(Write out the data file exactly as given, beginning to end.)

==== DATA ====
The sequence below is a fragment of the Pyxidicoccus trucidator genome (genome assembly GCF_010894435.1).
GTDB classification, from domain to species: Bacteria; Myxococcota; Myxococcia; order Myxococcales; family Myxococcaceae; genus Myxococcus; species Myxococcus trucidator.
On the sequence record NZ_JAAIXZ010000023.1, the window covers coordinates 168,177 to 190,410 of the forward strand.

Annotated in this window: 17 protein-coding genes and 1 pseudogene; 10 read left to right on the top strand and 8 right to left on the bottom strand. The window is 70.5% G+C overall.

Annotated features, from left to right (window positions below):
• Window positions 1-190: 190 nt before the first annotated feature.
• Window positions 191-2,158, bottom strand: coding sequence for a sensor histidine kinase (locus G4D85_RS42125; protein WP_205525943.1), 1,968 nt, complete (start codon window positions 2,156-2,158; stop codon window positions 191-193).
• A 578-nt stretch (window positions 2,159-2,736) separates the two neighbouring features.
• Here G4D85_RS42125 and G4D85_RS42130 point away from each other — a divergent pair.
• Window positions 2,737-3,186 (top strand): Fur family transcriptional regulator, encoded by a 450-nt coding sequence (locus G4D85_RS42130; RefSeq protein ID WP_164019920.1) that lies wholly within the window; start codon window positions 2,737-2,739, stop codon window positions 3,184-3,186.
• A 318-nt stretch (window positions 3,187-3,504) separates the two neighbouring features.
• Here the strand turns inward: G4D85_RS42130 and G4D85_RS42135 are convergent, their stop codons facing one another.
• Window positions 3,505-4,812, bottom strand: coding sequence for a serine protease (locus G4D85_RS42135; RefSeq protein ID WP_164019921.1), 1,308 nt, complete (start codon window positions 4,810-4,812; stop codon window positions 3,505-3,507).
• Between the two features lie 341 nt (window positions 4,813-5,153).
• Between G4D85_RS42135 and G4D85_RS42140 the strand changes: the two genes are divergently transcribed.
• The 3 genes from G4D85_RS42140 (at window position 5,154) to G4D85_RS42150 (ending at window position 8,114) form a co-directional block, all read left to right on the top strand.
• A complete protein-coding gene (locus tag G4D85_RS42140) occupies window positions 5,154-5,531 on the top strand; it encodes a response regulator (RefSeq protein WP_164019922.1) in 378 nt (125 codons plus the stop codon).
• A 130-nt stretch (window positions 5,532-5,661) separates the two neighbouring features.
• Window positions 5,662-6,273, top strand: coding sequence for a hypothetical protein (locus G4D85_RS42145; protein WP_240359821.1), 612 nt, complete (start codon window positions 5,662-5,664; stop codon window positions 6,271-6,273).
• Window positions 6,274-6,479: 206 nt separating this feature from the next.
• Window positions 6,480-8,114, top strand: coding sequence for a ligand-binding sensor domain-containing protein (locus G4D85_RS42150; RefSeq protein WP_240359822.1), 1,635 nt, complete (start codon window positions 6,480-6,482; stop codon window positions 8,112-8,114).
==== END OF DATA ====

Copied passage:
The sequence below is a fragment of the Pyxidicoccus trucidator genome (genome assembly GCF_010894435.1).
GTDB classification, from domain to species: Bacteria; Myxococcota; Myxococcia; order Myxococcales; family Myxococcaceae; genus Myxococcus; species Myxococcus trucidator.
On the sequence record NZ_JAAIXZ010000023.1, the window covers coordinates 168,177 to 190,410 of the forward strand.

Annotated in this window: 17 protein-coding genes and 1 pseudogene; 10 read left to right on the top strand and 8 right to left on the bottom strand. The window is 70.5% G+C overall.

Annotated features, from left to right (window positions below):
• Window positions 1-190: 190 nt before the first annotated feature.
• Window positions 191-2,158, bottom strand: coding sequence for a sensor histidine kinase (locus G4D85_RS42125; protein WP_205525943.1), 1,968 nt, complete (start codon window positions 2,156-2,158; stop codon window positions 191-193).
• A 578-nt stretch (window positions 2,159-2,736) separates the two neighbouring features.
• Here G4D85_RS42125 and G4D85_RS42130 point away from each other — a divergent pair.
• Window positions 2,737-3,186 (top strand): Fur family transcriptional regulator, encoded by a 450-nt coding sequence (locus G4D85_RS42130; RefSeq protein ID WP_164019920.1) that lies wholly within the window; start codon window positions 2,737-2,739, stop codon window positions 3,184-3,186.
• A 318-nt stretch (window positions 3,187-3,504) separates the two neighbouring features.
• Here the strand turns inward: G4D85_RS42130 and G4D85_RS42135 are convergent, their stop codons facing one another.
• Window positions 3,505-4,812, bottom strand: coding sequence for a serine protease (locus G4D85_RS42135; RefSeq protein ID WP_164019921.1), 1,308 nt, complete (start codon window positions 4,810-4,812; stop codon window positions 3,505-3,507).
• Between the two features lie 341 nt (window positions 4,813-5,153).
• Between G4D85_RS42135 and G4D85_RS42140 the strand changes: the two genes are divergently transcribed.
• The 3 genes from G4D85_RS42140 (at window position 5,154) to G4D85_RS42150 (ending at window position 8,114) form a co-directional block, all read left to right on the top strand.
• A complete protein-coding gene (locus tag G4D85_RS42140) occupies window positions 5,154-5,531 on the top strand; it encodes a response regulator (RefSeq protein WP_164019922.1) in 378 nt (125 codons plus the stop codon).
• A 130-nt stretch (window positions 5,532-5,661) separates the two neighbouring features.
• Window positions 5,662-6,273, top strand: coding sequence for a hypothetical protein (locus G4D85_RS42145; protein WP_240359821.1), 612 nt, complete (start codon window positions 5,662-5,664; stop codon window positions 6,271-6,273).
• Window positions 6,274-6,479: 206 nt separating this feature from the next.
• Window positions 6,480-8,114, top strand: coding sequence for a ligand-binding sensor domain-containing protein (locus G4D85_RS42150; RefSeq protein WP_240359822.1), 1,635 nt, complete (start codon window positions 6,480-6,482; stop codon window positions 8,112-8,114).